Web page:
Book Review: SABBATH OF THE FOX-DEVILS by Sam Richard

By Ben Walker

Instantly conjuring images of weird magick thanks to its evocative title, Sam Richard’s first novella features a wicked plot involving awakening desires, Saturday morning cartoons and the power of secret knowledge.

The first chapter evokes soul-crushing despair early on, as we hear the prayers of a soul apparently desperate for repentance. In no more than two pages Richard has you by the scruff of the neck, pushing your face gradually closer to the weirdness our 12-year-old protagonist Joe encounters. Prayers are a recurring device throughout the book, their tone becoming more disillusioned as Joe’s path becomes clearer, more desperate as they realise that the power of god may not be powerful enough. Or at least, not as powerful as other forces…

Joe’s plight is an easy one to relate to; he’s a kid with overbearingly religious parents, who is trying to make sense of the world. His natural curiosity about the things he’s been denied all his life shape the events here, and lead to some heart-breaking revelations. There’s a brilliant sequence in which Joe remembers a story his brother told him when he was young, which captures not only a very genuine sibling relationship but also those typical fears which kids like to share. Those fears pale in comparison to the horrors that spill from the page later though, and the slow burn towards terror makes its sudden, traumatising appearance all the more powerful.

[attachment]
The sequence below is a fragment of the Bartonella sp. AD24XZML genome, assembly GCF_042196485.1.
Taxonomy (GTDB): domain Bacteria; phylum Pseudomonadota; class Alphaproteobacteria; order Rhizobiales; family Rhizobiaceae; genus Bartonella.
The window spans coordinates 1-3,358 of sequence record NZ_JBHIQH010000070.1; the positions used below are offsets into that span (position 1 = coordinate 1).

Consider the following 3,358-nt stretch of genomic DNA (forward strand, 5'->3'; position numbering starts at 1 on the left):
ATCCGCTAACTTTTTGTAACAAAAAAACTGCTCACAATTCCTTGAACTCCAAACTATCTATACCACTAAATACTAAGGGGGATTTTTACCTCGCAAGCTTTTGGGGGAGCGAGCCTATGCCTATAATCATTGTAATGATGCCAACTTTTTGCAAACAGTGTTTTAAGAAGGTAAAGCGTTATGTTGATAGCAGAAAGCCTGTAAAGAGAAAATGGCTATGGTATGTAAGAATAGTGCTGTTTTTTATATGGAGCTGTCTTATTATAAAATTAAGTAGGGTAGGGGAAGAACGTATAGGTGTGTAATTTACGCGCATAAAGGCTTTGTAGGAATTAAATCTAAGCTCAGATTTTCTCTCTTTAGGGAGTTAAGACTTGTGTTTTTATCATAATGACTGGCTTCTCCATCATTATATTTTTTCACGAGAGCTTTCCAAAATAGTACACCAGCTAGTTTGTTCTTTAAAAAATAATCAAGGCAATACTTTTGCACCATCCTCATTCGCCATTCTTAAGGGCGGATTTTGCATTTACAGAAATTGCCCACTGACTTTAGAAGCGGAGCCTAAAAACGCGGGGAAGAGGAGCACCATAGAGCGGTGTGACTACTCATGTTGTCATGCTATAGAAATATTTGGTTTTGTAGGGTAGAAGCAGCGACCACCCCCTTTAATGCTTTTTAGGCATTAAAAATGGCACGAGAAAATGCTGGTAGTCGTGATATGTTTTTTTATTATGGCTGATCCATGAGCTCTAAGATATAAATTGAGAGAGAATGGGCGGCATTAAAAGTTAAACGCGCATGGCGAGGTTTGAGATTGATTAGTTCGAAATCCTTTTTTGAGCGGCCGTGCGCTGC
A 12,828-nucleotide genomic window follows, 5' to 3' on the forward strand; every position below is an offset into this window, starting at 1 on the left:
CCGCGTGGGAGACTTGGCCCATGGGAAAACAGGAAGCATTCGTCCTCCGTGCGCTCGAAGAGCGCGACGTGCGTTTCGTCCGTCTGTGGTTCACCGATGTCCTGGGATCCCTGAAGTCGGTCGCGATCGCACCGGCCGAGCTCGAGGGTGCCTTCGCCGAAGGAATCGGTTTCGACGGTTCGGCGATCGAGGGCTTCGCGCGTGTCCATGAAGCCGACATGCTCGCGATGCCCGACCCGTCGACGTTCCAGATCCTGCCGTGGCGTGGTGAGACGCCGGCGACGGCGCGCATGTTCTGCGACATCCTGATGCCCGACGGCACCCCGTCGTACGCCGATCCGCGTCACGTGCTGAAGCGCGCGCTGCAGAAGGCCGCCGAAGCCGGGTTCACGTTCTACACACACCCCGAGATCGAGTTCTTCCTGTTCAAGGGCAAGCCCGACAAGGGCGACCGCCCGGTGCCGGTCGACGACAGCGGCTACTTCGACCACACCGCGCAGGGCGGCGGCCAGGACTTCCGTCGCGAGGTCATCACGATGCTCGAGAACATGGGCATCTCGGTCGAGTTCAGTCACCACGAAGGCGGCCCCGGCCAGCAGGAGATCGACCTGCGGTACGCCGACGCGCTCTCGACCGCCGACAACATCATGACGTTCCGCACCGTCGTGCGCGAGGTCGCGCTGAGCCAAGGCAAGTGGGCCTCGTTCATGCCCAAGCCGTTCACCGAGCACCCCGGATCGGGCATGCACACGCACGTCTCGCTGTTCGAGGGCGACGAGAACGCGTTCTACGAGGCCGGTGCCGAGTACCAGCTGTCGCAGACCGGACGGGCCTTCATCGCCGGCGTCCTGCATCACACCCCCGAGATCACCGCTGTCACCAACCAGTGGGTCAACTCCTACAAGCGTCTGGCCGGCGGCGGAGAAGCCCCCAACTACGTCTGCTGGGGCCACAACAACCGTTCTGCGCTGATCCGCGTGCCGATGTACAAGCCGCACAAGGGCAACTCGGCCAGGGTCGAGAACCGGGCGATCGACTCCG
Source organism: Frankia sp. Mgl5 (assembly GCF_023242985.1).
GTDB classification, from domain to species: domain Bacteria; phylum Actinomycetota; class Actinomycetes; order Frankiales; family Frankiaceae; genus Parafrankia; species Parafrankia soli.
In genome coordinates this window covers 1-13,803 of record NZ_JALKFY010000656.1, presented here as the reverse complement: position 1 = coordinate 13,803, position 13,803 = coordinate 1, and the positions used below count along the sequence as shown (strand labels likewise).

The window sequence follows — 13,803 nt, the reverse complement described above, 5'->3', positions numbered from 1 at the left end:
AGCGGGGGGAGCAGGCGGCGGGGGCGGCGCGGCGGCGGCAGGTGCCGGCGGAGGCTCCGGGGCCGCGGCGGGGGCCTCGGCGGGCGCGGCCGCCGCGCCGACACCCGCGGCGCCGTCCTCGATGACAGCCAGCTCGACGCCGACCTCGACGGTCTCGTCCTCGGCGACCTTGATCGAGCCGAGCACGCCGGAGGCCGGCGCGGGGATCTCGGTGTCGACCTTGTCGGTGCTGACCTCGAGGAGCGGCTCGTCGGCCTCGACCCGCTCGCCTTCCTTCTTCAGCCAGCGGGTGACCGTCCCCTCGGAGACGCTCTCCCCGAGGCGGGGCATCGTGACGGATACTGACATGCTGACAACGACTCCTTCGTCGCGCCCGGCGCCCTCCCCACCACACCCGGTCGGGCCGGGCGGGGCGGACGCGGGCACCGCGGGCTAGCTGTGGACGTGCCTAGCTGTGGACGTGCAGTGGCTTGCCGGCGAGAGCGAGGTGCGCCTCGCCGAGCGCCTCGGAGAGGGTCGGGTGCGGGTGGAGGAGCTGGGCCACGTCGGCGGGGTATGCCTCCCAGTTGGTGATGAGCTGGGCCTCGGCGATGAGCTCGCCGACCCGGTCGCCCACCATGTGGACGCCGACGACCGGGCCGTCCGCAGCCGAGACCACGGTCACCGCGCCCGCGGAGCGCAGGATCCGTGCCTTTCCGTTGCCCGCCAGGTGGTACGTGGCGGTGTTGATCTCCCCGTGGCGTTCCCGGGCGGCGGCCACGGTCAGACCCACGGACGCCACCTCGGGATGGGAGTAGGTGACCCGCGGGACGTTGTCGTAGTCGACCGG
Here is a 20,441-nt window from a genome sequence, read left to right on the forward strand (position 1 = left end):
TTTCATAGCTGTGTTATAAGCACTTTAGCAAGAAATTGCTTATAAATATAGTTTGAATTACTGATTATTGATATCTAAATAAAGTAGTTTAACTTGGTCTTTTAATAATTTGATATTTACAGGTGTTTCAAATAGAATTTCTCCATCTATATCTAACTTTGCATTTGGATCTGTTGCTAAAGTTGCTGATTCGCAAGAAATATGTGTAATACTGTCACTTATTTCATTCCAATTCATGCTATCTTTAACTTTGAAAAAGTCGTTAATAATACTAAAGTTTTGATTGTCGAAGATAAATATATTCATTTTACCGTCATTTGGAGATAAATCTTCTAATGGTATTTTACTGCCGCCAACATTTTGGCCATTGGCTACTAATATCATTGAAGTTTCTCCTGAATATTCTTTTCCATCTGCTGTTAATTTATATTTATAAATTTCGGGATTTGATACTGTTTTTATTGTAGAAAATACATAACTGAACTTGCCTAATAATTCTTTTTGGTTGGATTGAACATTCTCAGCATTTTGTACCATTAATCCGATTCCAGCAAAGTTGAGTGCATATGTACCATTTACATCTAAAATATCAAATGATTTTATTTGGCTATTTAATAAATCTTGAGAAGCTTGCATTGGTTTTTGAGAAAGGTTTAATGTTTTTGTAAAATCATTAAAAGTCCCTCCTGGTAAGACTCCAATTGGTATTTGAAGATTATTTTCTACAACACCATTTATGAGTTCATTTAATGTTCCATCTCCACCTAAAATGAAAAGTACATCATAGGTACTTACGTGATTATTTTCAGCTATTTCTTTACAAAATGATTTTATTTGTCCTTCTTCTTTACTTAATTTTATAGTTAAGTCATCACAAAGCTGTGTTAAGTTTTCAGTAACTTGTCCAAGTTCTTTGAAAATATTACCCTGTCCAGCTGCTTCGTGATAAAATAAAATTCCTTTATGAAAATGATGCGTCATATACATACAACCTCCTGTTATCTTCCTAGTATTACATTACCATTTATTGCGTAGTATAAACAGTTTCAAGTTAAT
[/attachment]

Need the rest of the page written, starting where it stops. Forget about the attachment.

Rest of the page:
Sabbath… is at its most effective when it decides to criticise religion, often comparing it directly to the family function. It made me think of that classic line from James O’Barr’s The Crow, where the titular antihero suggests that children revere their mothers like a god. Here, god and his messengers are just like Joe’s strict parents, denying both knowledge and experience, forcing him to see the world through a limited lens. Satan, by comparison, seems less like an evil red bearded dude with a tail, and more like a symbol of the freedom Joe yearns for. 

Interestingly, all the typical things a kid might want to do in order to rebel are revealed pretty early on, meaning that Joe’s journey towards evil isn’t cluttered with material needs or hackneyed concepts of wishes coming true. It’s darker than that, pitch black as it enters the final third, becoming relentlessly horrific and bloody from that point on. Evoking classic wish-fulfilment 80s horror like The Gate, its demons are just as weird and memorable, though even more bloodthirsty.

While its main strength lies in its character work, there’s also plenty of imagery you’ll carry with you long after the final page, and more than one moment where setups pay off so nicely you’ll be seduced into grinning. Highly recommended.

Ben Walker is a writer/reviewer from the UK, with reviews appearing on Ginger Nuts of Horror, Kendall Reviews, and in Unnerving Magazine. He also has a booktube channel, BLURB, and is easily distracted on twitter @BensNotWriting.